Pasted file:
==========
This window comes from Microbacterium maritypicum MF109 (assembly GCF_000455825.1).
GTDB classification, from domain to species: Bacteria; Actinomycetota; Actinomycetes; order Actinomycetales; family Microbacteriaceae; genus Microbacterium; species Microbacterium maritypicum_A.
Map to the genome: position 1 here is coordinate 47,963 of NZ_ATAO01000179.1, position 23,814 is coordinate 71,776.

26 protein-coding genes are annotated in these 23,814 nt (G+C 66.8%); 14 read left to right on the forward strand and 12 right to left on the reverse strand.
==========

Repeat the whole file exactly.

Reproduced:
This window comes from Microbacterium maritypicum MF109 (assembly GCF_000455825.1).
GTDB classification, from domain to species: Bacteria; Actinomycetota; Actinomycetes; order Actinomycetales; family Microbacteriaceae; genus Microbacterium; species Microbacterium maritypicum_A.
Map to the genome: position 1 here is coordinate 47,963 of NZ_ATAO01000179.1, position 23,814 is coordinate 71,776.

26 protein-coding genes are annotated in these 23,814 nt (G+C 66.8%); 14 read left to right on the forward strand and 12 right to left on the reverse strand.